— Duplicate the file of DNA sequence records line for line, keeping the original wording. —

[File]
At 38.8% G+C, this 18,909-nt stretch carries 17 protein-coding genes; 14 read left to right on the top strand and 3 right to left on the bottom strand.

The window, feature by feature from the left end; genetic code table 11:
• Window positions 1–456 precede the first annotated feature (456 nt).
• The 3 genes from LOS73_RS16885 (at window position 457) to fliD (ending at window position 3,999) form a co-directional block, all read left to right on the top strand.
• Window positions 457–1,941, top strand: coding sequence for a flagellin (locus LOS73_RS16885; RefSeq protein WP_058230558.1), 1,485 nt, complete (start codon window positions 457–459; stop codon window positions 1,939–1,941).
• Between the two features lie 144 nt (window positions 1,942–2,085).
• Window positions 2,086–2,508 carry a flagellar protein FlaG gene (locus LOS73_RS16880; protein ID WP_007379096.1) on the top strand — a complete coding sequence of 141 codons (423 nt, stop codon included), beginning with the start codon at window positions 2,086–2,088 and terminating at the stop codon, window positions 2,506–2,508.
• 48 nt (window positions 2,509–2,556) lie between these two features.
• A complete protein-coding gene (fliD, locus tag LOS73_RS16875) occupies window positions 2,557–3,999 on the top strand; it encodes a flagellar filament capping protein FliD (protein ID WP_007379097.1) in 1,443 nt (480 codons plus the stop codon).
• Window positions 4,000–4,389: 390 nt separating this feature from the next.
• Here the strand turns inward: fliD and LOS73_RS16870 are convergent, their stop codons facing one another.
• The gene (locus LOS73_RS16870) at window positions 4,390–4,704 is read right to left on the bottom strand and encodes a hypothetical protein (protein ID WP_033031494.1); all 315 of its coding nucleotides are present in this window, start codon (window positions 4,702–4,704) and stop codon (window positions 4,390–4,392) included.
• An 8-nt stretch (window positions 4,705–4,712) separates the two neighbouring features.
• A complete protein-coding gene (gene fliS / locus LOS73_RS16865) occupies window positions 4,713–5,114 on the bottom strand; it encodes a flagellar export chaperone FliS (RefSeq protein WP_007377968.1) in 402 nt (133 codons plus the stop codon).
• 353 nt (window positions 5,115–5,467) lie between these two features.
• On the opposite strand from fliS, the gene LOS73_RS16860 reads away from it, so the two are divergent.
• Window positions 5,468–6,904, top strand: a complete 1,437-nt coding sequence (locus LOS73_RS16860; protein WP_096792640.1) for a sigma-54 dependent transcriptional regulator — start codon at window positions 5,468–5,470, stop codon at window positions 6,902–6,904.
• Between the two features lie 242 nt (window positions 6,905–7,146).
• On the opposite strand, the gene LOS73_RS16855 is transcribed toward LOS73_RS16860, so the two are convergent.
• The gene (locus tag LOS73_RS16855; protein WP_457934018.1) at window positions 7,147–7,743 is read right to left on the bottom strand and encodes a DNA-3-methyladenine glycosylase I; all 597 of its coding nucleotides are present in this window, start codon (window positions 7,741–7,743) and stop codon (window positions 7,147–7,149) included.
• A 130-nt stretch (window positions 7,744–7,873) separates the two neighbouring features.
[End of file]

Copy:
At 38.8% G+C, this 18,909-nt stretch carries 17 protein-coding genes; 14 read left to right on the top strand and 3 right to left on the bottom strand.

The window, feature by feature from the left end; genetic code table 11:
• Window positions 1–456 precede the first annotated feature (456 nt).
• The 3 genes from LOS73_RS16885 (at window position 457) to fliD (ending at window position 3,999) form a co-directional block, all read left to right on the top strand.
• Window positions 457–1,941, top strand: coding sequence for a flagellin (locus LOS73_RS16885; RefSeq protein WP_058230558.1), 1,485 nt, complete (start codon window positions 457–459; stop codon window positions 1,939–1,941).
• Between the two features lie 144 nt (window positions 1,942–2,085).
• Window positions 2,086–2,508 carry a flagellar protein FlaG gene (locus LOS73_RS16880; protein ID WP_007379096.1) on the top strand — a complete coding sequence of 141 codons (423 nt, stop codon included), beginning with the start codon at window positions 2,086–2,088 and terminating at the stop codon, window positions 2,506–2,508.
• 48 nt (window positions 2,509–2,556) lie between these two features.
• A complete protein-coding gene (fliD, locus tag LOS73_RS16875) occupies window positions 2,557–3,999 on the top strand; it encodes a flagellar filament capping protein FliD (protein ID WP_007379097.1) in 1,443 nt (480 codons plus the stop codon).
• Window positions 4,000–4,389: 390 nt separating this feature from the next.
• Here the strand turns inward: fliD and LOS73_RS16870 are convergent, their stop codons facing one another.
• The gene (locus LOS73_RS16870) at window positions 4,390–4,704 is read right to left on the bottom strand and encodes a hypothetical protein (protein ID WP_033031494.1); all 315 of its coding nucleotides are present in this window, start codon (window positions 4,702–4,704) and stop codon (window positions 4,390–4,392) included.
• An 8-nt stretch (window positions 4,705–4,712) separates the two neighbouring features.
• A complete protein-coding gene (gene fliS / locus LOS73_RS16865) occupies window positions 4,713–5,114 on the bottom strand; it encodes a flagellar export chaperone FliS (RefSeq protein WP_007377968.1) in 402 nt (133 codons plus the stop codon).
• 353 nt (window positions 5,115–5,467) lie between these two features.
• On the opposite strand from fliS, the gene LOS73_RS16860 reads away from it, so the two are divergent.
• Window positions 5,468–6,904, top strand: a complete 1,437-nt coding sequence (locus LOS73_RS16860; protein WP_096792640.1) for a sigma-54 dependent transcriptional regulator — start codon at window positions 5,468–5,470, stop codon at window positions 6,902–6,904.
• Between the two features lie 242 nt (window positions 6,905–7,146).
• On the opposite strand, the gene LOS73_RS16855 is transcribed toward LOS73_RS16860, so the two are convergent.
• The gene (locus tag LOS73_RS16855; protein WP_457934018.1) at window positions 7,147–7,743 is read right to left on the bottom strand and encodes a DNA-3-methyladenine glycosylase I; all 597 of its coding nucleotides are present in this window, start codon (window positions 7,741–7,743) and stop codon (window positions 7,147–7,149) included.
• A 130-nt stretch (window positions 7,744–7,873) separates the two neighbouring features.